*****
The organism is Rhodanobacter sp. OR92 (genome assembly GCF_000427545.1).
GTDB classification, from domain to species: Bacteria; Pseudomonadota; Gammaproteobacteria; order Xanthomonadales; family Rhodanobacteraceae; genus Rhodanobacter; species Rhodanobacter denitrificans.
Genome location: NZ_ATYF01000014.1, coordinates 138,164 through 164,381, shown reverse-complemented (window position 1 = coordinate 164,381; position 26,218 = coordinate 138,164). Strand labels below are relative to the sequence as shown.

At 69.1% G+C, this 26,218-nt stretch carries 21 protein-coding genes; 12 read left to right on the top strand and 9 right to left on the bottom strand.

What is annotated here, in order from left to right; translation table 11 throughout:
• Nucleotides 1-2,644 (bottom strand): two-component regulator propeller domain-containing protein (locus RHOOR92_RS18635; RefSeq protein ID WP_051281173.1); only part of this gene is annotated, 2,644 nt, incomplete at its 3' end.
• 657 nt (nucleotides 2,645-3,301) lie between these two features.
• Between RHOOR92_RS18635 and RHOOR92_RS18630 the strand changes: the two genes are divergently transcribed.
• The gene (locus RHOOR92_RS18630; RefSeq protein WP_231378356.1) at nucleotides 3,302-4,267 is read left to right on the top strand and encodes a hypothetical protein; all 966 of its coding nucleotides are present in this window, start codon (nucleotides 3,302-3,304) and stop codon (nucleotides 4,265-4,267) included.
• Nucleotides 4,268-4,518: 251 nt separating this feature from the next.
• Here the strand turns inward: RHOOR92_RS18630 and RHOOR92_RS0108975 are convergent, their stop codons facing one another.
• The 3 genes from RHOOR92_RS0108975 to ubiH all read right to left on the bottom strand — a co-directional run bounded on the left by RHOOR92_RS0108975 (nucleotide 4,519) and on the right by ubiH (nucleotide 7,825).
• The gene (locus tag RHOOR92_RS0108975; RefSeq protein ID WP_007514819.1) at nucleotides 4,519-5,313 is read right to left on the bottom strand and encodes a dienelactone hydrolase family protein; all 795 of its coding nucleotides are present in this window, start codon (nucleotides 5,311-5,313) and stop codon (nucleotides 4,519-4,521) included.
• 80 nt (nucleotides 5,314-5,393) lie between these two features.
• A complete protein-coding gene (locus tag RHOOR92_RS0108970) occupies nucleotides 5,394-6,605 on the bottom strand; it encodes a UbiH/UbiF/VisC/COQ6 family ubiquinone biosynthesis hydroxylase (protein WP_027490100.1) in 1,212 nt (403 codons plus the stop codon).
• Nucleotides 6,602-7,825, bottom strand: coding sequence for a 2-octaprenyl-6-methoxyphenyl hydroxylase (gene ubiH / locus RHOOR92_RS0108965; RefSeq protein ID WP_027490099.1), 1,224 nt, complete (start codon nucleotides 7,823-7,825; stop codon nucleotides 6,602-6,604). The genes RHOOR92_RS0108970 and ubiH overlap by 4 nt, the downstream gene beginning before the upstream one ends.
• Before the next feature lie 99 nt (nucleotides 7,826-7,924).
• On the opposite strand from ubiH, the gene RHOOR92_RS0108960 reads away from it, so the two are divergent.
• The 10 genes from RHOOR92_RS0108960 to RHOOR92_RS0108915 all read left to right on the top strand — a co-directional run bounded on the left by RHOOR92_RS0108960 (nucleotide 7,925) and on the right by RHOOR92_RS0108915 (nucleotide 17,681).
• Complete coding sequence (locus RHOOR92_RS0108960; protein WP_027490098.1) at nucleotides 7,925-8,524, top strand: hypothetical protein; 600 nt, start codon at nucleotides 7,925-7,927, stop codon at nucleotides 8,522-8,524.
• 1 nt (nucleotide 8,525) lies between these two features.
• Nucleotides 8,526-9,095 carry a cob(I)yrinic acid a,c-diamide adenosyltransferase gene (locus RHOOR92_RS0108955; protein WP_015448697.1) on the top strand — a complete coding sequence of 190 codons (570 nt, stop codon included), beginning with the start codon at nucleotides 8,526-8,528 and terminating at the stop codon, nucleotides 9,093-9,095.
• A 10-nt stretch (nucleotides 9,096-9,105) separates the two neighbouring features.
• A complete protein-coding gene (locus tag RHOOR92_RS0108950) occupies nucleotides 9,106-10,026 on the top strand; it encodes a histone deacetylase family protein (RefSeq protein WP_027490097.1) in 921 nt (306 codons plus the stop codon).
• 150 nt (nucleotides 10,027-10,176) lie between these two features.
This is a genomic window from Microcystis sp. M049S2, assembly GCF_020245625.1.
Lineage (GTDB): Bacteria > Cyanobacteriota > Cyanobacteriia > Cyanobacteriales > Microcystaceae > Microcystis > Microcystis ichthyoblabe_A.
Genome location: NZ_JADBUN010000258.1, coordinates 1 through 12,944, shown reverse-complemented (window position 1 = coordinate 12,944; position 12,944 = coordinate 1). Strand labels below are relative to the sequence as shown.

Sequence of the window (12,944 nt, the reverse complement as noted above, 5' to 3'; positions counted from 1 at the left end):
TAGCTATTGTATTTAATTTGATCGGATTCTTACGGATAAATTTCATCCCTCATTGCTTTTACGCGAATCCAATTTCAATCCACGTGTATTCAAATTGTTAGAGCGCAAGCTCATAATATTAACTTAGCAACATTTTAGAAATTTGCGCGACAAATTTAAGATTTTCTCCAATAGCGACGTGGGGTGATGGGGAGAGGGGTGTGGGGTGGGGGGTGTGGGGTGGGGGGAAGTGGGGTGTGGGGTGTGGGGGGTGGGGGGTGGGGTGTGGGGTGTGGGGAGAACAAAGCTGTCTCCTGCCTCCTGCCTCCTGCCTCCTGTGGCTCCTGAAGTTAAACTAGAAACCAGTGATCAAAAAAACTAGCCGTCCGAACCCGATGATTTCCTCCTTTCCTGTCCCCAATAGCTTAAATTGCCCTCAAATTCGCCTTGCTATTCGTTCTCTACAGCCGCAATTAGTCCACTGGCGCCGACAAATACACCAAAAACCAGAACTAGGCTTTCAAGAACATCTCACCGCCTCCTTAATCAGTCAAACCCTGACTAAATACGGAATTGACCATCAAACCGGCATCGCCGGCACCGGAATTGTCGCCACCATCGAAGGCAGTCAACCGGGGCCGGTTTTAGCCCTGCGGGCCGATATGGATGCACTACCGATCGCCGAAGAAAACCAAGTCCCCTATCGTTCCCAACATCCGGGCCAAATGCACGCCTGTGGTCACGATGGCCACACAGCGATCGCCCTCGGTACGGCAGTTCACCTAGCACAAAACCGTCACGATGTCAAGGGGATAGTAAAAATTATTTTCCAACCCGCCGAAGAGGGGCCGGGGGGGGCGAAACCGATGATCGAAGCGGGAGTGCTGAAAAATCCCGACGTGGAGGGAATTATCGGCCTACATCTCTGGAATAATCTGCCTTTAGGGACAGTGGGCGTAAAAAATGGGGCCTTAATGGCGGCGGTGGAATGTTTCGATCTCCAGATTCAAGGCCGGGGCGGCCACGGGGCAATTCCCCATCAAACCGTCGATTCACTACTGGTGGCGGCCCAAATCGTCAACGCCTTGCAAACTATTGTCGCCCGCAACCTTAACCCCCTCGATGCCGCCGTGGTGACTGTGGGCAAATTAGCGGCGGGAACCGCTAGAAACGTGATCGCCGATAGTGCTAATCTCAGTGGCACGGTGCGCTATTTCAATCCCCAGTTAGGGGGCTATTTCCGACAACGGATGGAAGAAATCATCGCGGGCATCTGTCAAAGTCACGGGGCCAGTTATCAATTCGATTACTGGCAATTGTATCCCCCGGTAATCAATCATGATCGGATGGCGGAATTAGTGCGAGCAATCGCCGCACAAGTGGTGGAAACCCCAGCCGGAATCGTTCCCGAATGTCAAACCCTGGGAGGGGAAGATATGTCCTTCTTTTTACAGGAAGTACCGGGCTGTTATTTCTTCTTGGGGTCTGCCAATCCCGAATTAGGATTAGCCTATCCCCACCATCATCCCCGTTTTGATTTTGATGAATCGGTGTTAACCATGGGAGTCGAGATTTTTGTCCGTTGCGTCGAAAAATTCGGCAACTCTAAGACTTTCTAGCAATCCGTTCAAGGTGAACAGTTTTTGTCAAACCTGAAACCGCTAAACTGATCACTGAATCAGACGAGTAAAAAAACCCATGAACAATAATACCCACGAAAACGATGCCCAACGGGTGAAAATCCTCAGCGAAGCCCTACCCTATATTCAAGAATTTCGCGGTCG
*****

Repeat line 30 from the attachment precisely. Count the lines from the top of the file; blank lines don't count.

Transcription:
TAGCTATTGTATTTAATTTGATCGGATTCTTACGGATAAATTTCATCCCTCATTGCTTTTACGCGAATCCAATTTCAATCCACGTGTATTCAAATTGTTAGAGCGCAAGCTCATAATATTAACTTAGCAACATTTTAGAAATTTGCGCGACAAATTTAAGATTTTCTCCAATAGCGACGTGGGGTGATGGGGAGAGGGGTGTGGGGTGGGGGGTGTGGGGTGGGGGGAAGTGGGGTGTGGGGTGTGGGGGGTGGGGGGTGGGGTGTGGGGTGTGGGGAGAACAAAGCTGTCTCCTGCCTCCTGCCTCCTGCCTCCTGTGGCTCCTGAAGTTAAACTAGAAACCAGTGATCAAAAAAACTAGCCGTCCGAACCCGATGATTTCCTCCTTTCCTGTCCCCAATAGCTTAAATTGCCCTCAAATTCGCCTTGCTATTCGTTCTCTACAGCCGCAATTAGTCCACTGGCGCCGACAAATACACCAAAAACCAGAACTAGGCTTTCAAGAACATCTCACCGCCTCCTTAATCAGTCAAACCCTGACTAAATACGGAATTGACCATCAAACCGGCATCGCCGGCACCGGAATTGTCGCCACCATCGAAGGCAGTCAACCGGGGCCGGTTTTAGCCCTGCGGGCCGATATGGATGCACTACCGATCGCCGAAGAAAACCAAGTCCCCTATCGTTCCCAACATCCGGGCCAAATGCACGCCTGTGGTCACGATGGCCACACAGCGATCGCCCTCGGTACGGCAGTTCACCTAGCACAAAACCGTCACGATGTCAAGGGGATAGTAAAAATTATTTTCCAACCCGCCGAAGAGGGGCCGGGGGGGGCGAAACCGATGATCGAAGCGGGAGTGCTGAAAAATCCCGACGTGGAGGGAATTATCGGCCTACATCTCTGGAATAATCTGCCTTTAGGGACAGTGGGCGTAAAAAATGGGGCCTTAATGGCGGCGGTGGAATGTTTCGATCTCCAGATTCAAGGCCGGGGCGGCCACGGGGCAATTCCCCATCAAACCGTCGATTCACTACTGGTGGCGGCCCAAATCGTCAACGCCTTGCAAACTATTGTCGCCCGCAACCTTAACCCCCTCGATGCCGCCGTGGTGACTGTGGGCAAATTAGCGGCGGGAACCGCTAGAAACGTGATCGCCGATAGTGCTAATCTCAGTGGCACGGTGCGCTATTTCAATCCCCAGTTAGGGGGCTATTTCCGACAACGGATGGAAGAAATCATCGCGGGCATCTGTCAAAGTCACGGGGCCAGTTATCAATTCGATTACTGGCAATTGTATCCCCCGGTAATCAATCATGATCGGATGGCGGAATTAGTGCGAGCAATCGCCGCACAAGTGGTGGAAACCCCAGCCGGAATCGTTCCCGAATGTCAAACCCTGGGAGGGGAAGATATGTCCTTCTTTTTACAGGAAGTACCGGGCTGTTATTTCTTCTTGGGGTCTGCCAATCCCGAATTAGGATTAGCCTATCCCCACCATCATCCCCGTTTTGATTTTGATGAATCGGTGTTAACCATGGGAGTCGAGATTTTTGTCCGTTGCGTCGAAAAATTCGGCAACTCTAAGACTTTCTAGCAATCCGTTCAAGGTGAACAGTTTTTGTCAAACCTGAAACCGCTAAACTGATCACTGAATCAGACGAGTAAAAAAACCCATGAACAATAATACCCACGAAAACGATGCCCAACGGGTGAAAATCCTCAGCGAAGCCCTACCCTATATTCAAGAATTTCGCGGTCG